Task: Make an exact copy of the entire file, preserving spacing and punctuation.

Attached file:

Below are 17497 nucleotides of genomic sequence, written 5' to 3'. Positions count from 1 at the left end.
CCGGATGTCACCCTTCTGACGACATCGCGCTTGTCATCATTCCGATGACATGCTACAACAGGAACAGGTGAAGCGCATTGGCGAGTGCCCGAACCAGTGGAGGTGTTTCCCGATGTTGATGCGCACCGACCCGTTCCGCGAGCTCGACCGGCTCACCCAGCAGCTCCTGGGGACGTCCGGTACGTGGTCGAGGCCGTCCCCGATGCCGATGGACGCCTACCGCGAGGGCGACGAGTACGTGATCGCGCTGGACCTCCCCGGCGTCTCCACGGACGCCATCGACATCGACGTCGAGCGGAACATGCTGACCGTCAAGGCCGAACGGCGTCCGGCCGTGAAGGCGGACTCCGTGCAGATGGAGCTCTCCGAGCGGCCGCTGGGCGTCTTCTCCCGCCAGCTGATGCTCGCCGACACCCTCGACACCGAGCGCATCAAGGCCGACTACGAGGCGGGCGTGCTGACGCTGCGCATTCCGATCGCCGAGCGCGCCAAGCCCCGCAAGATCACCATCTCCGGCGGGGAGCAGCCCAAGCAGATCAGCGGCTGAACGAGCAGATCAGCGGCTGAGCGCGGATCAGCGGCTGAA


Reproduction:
Below are 17497 nucleotides of genomic sequence, written 5' to 3'. Positions count from 1 at the left end.
CCGGATGTCACCCTTCTGACGACATCGCGCTTGTCATCATTCCGATGACATGCTACAACAGGAACAGGTGAAGCGCATTGGCGAGTGCCCGAACCAGTGGAGGTGTTTCCCGATGTTGATGCGCACCGACCCGTTCCGCGAGCTCGACCGGCTCACCCAGCAGCTCCTGGGGACGTCCGGTACGTGGTCGAGGCCGTCCCCGATGCCGATGGACGCCTACCGCGAGGGCGACGAGTACGTGATCGCGCTGGACCTCCCCGGCGTCTCCACGGACGCCATCGACATCGACGTCGAGCGGAACATGCTGACCGTCAAGGCCGAACGGCGTCCGGCCGTGAAGGCGGACTCCGTGCAGATGGAGCTCTCCGAGCGGCCGCTGGGCGTCTTCTCCCGCCAGCTGATGCTCGCCGACACCCTCGACACCGAGCGCATCAAGGCCGACTACGAGGCGGGCGTGCTGACGCTGCGCATTCCGATCGCCGAGCGCGCCAAGCCCCGCAAGATCACCATCTCCGGCGGGGAGCAGCCCAAGCAGATCAGCGGCTGAACGAGCAGATCAGCGGCTGAGCGCGGATCAGCGGCTGAA